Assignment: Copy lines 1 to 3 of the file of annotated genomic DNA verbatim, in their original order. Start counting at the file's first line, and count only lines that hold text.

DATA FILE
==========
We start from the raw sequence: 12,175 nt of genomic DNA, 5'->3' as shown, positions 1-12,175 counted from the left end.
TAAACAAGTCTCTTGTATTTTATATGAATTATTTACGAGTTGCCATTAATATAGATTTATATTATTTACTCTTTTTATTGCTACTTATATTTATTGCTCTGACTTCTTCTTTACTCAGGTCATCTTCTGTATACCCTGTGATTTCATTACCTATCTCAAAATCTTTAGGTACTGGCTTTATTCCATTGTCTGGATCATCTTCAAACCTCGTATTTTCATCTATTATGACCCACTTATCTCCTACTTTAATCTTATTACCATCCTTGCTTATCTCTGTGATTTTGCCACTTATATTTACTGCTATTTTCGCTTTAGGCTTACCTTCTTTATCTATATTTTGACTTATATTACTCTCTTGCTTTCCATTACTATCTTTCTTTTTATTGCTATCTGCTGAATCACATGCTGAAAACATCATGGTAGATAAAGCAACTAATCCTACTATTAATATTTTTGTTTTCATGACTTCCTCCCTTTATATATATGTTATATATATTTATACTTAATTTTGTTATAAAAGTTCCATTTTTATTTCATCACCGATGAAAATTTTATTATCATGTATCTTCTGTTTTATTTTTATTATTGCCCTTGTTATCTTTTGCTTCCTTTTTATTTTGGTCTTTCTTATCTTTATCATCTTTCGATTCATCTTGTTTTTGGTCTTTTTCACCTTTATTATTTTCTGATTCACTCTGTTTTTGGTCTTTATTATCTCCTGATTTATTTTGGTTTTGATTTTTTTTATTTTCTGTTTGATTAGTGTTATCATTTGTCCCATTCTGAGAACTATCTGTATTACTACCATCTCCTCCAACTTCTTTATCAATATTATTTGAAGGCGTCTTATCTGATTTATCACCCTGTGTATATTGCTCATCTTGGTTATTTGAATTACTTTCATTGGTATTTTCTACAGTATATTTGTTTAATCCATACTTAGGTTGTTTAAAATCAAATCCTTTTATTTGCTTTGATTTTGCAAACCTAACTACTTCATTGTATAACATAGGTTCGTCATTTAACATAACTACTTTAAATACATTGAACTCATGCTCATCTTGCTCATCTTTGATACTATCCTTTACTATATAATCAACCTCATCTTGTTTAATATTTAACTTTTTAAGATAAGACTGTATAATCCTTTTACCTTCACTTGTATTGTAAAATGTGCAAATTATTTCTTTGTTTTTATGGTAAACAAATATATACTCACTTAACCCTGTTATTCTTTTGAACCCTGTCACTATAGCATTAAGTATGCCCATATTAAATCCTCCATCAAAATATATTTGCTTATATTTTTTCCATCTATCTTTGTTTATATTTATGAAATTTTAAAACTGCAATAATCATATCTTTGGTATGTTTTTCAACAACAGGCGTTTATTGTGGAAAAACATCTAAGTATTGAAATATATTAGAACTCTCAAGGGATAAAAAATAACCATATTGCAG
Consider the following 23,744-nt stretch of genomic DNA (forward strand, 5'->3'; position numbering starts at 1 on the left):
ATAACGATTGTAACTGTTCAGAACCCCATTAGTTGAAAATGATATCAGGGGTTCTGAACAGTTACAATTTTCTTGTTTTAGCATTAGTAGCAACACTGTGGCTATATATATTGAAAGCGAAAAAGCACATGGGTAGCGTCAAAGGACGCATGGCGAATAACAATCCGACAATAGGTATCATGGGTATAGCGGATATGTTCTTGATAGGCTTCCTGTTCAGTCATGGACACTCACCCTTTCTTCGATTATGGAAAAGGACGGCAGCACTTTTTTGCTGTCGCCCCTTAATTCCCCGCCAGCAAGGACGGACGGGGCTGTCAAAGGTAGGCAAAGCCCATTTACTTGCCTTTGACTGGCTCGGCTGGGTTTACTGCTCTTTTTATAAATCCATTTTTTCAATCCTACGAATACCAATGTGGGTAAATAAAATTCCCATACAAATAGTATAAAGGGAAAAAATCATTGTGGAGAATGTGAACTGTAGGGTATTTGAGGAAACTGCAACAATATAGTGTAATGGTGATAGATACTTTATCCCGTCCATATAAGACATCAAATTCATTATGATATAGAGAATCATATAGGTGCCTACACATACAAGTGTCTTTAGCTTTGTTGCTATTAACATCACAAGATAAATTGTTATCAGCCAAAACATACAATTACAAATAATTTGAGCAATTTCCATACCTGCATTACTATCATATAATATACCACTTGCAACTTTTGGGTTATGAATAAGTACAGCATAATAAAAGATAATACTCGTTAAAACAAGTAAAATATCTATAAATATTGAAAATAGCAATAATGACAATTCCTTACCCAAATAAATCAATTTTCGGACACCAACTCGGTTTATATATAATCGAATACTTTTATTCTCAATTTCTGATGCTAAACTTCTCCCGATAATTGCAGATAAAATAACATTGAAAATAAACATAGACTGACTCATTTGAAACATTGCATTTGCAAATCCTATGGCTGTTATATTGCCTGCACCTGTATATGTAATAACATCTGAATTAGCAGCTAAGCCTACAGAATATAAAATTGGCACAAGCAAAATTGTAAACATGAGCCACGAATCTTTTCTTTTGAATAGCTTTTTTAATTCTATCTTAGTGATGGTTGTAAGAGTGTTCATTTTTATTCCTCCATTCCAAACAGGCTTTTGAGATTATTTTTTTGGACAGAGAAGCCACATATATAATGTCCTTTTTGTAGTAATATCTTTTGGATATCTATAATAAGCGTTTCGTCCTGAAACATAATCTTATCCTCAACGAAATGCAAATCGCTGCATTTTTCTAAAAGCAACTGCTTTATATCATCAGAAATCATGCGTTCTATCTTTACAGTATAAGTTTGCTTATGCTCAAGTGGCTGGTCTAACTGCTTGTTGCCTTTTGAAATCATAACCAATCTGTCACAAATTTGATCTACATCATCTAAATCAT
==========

We start from the raw sequence: 12,175 nt of genomic DNA, 5'->3' as shown, positions 1-12,175 counted from the left end.
TAAACAAGTCTCTTGTATTTTATATGAATTATTTACGAGTTGCCATTAATATAGATTTATATTATTTACTCTTTTTATTGCTACTTATATTTATTGCTCTGACTTCTTCTTTACTCAGGTCATCTTCTGTATACCCTGTGATTTCATTACCTATCTCAAAATCTTTAGGTACTGGCTTTATTCCATTGTCTGGATCATCTTCAAACCTCGTATTTTCATCTATTATGACCCACTTATCTCCTACTTTAATCTTATTACCATCCTTGCTTATCTCTGTGATTTTGCCACTTATATTTACTGCTATTTTCGCTTTAGGCTTACCTTCTTTATCTATATTTTGACTTATATTACTCTCTTGCTTTCCATTACTATCTTTCTTTTTATTGCTATCTGCTGAATCACATGCTGAAAACATCATGGTAGATAAAGCAACTAATCCTACTATTAATATTTTTGTTTTCATGACTTCCTCCCTTTATATATATGTTATATATATTTATACTTAATTTTGTTATAAAAGTTCCATTTTTATTTCATCACCGATGAAAATTTTATTATCATGTATCTTCTGTTTTATTTTTATTATTGCCCTTGTTATCTTTTGCTTCCTTTTTATTTTGGTCTTTCTTATCTTTATCATCTTTCGATTCATCTTGTTTTTGGTCTTTTTCACCTTTATTATTTTCTGATTCACTCTGTTTTTGGTCTTTATTATCTCCTGATTTATTTTGGTTTTGATTTTTTTTATTTTCTGTTTGATTAGTGTTATCATTTGTCCCATTCTGAGAACTATCTGTATTACTACCATCTCCTCCAACTTCTTTATCAATATTATTTGAAGGCGTCTTATCTGATTTATCACCCTGTGTATATTGCTCATCTTGGTTATTTGAATTACTTTCATTGGTATTTTCTACAGTATATTTGTTTAATCCATACTTAGGTTGTTTAAAATCAAATCCTTTTATTTGCTTTGATTTTGCAAACCTAACTACTTCATTGTATAACATAGGTTCGTCATTTAACATAACTACTTTAAATACATTGAACTCATGCTCATCTTGCTCATCTTTGATACTATCCTTTACTATATAATCAACCTCATCTTGTTTAATATTTAACTTTTTAAGATAAGACTGTATAATCCTTTTACCTTCACTTGTATTGTAAAATGTGCAAATTATTTCTTTGTTTTTATGGTAAACAAATATATACTCACTTAACCCTGTTATTCTTTTGAACCCTGTCACTATAGCATTAAGTATGCCCATATTAAATCCTCCATCAAAATATATTTGCTTATATTTTTTCCATCTATCTTTGTTTATATTTATGAAATTTTAAAACTGCAATAATCATATCTTTGGTATGTTTTTCAACAACAGGCGTTTATTGTGGAAAAACATCTAAGTATTGAAATATATTAGAACTCTCAAGGGATAAAAAATAACCATATTGCAG
Consider the following 23,744-nt stretch of genomic DNA (forward strand, 5'->3'; position numbering starts at 1 on the left):